|This stands for Coordinated Universal Time (the acronym comes from the French Universel Temps Coordonné). It forms the basis of all civil time-keeping and most of the worlds clocks, computers and broadcast radio signals are set either to UTC or a fixed offset from it, according to the local time zone.|
UTC is derived directly from atomic clocks which tick at a constant rate because this is the most convenient way to keep time. However, it is also tied to the rotation of the Earth, which defines Universal Time (UT) by the occasional introduction of leap seconds at the end of June or December. This is necessary because the Earth doesn't rotate at a constant rate and is being slowed down gradually by tidal friction, as well as unpredictable short term variations caused by geophysical processes. A second of UTC is always the same length, and is equal to a second of atomic time.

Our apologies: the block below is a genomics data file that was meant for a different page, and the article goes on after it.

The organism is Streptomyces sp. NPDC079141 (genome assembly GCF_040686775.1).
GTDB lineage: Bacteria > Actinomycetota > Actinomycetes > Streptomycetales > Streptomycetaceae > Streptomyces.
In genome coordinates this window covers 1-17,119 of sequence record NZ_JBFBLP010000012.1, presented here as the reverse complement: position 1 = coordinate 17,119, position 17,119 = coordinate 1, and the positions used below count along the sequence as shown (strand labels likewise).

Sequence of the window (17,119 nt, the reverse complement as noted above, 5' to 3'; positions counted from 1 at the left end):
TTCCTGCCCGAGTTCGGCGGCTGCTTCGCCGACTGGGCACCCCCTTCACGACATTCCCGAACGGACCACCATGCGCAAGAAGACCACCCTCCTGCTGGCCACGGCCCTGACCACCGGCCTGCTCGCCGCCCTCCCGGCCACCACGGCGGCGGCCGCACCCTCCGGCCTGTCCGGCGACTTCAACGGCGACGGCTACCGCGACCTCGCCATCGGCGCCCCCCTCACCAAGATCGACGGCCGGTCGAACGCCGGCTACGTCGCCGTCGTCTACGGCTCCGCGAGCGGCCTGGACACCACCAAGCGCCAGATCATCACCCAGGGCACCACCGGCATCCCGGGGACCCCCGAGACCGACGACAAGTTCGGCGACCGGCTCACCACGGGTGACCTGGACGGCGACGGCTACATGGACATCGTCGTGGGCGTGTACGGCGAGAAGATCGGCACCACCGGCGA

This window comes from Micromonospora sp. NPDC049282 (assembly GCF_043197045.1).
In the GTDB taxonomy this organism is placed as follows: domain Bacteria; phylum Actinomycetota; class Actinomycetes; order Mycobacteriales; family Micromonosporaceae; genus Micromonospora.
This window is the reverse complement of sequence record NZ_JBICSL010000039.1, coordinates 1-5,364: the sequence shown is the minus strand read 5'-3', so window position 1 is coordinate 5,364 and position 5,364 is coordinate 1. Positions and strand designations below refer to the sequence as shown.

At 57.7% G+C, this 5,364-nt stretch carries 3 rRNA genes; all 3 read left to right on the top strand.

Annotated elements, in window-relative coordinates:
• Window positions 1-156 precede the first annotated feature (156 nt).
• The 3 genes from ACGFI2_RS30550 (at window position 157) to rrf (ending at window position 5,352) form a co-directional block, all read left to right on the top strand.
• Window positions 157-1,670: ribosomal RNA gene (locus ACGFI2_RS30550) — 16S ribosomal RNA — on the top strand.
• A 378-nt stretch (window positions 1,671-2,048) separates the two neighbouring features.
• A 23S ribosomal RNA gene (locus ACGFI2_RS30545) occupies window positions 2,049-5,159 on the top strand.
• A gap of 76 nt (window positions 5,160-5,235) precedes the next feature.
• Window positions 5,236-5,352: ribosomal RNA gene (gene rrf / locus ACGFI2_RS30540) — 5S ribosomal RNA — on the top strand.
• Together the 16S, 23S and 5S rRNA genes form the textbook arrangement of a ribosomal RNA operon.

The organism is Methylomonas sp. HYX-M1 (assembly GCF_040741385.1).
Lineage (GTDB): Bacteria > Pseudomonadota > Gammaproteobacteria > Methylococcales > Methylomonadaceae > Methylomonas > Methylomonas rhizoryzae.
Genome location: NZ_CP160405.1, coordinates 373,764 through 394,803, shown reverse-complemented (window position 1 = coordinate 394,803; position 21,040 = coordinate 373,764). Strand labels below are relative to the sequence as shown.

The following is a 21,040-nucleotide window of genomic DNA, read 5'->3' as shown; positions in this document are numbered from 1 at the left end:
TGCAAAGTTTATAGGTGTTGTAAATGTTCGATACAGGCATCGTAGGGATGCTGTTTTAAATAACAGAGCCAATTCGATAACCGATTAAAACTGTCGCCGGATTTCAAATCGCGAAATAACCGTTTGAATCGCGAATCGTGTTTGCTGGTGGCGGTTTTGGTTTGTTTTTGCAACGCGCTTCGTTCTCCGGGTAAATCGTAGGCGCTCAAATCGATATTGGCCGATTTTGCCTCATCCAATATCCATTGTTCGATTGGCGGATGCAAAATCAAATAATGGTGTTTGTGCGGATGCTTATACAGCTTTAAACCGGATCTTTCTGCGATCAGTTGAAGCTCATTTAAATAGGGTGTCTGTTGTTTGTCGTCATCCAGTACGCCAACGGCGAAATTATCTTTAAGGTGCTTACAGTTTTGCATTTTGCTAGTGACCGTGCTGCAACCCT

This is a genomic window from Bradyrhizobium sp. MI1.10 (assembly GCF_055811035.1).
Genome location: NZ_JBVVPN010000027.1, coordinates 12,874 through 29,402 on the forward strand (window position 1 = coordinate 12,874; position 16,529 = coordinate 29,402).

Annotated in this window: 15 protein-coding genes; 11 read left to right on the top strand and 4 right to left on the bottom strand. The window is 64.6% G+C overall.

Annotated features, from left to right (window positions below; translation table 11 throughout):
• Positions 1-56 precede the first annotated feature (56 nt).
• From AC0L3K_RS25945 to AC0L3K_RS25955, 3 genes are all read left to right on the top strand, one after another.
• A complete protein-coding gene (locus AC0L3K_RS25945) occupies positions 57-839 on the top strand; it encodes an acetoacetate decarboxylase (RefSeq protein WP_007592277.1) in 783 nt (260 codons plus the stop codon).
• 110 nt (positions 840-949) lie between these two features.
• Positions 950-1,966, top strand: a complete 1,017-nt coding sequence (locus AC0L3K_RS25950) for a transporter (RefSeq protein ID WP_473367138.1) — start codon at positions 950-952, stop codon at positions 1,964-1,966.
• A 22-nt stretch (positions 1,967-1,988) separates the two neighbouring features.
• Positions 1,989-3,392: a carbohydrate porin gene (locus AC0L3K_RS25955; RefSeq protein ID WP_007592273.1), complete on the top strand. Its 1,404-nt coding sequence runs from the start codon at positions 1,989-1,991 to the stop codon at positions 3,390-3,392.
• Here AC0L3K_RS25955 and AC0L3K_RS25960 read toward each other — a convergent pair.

UTC was adopted on January 1st 1972, and replaced Greenwich Mean Time (GMT), although the latter term is still used by many people.